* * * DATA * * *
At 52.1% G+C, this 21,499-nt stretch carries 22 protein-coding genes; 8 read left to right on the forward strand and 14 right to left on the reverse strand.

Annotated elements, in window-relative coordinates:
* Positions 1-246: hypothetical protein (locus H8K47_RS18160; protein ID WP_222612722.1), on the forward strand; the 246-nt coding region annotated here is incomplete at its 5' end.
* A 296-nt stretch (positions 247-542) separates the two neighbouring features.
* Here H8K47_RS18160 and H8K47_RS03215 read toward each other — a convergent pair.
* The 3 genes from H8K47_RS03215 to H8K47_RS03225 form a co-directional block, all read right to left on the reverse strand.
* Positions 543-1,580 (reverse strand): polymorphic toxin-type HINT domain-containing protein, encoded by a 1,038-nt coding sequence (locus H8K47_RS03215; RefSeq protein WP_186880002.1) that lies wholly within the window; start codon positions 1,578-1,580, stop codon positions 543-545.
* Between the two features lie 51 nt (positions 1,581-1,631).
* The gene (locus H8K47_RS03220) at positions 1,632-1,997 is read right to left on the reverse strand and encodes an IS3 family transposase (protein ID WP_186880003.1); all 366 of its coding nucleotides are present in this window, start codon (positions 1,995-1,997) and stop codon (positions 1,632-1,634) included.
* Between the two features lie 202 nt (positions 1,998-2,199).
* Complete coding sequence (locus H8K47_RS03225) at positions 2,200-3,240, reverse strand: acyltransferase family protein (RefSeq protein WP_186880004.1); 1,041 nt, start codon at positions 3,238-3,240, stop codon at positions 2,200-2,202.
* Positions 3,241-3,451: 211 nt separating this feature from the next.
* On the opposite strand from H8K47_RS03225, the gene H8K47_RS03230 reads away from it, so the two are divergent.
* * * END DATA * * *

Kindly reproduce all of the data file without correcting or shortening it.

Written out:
At 52.1% G+C, this 21,499-nt stretch carries 22 protein-coding genes; 8 read left to right on the forward strand and 14 right to left on the reverse strand.

Annotated elements, in window-relative coordinates:
* Positions 1-246: hypothetical protein (locus H8K47_RS18160; protein ID WP_222612722.1), on the forward strand; the 246-nt coding region annotated here is incomplete at its 5' end.
* A 296-nt stretch (positions 247-542) separates the two neighbouring features.
* Here H8K47_RS18160 and H8K47_RS03215 read toward each other — a convergent pair.
* The 3 genes from H8K47_RS03215 to H8K47_RS03225 form a co-directional block, all read right to left on the reverse strand.
* Positions 543-1,580 (reverse strand): polymorphic toxin-type HINT domain-containing protein, encoded by a 1,038-nt coding sequence (locus H8K47_RS03215; RefSeq protein WP_186880002.1) that lies wholly within the window; start codon positions 1,578-1,580, stop codon positions 543-545.
* Between the two features lie 51 nt (positions 1,581-1,631).
* The gene (locus H8K47_RS03220) at positions 1,632-1,997 is read right to left on the reverse strand and encodes an IS3 family transposase (protein ID WP_186880003.1); all 366 of its coding nucleotides are present in this window, start codon (positions 1,995-1,997) and stop codon (positions 1,632-1,634) included.
* Between the two features lie 202 nt (positions 1,998-2,199).
* Complete coding sequence (locus H8K47_RS03225) at positions 2,200-3,240, reverse strand: acyltransferase family protein (RefSeq protein WP_186880004.1); 1,041 nt, start codon at positions 3,238-3,240, stop codon at positions 2,200-2,202.
* Positions 3,241-3,451: 211 nt separating this feature from the next.
* On the opposite strand from H8K47_RS03225, the gene H8K47_RS03230 reads away from it, so the two are divergent.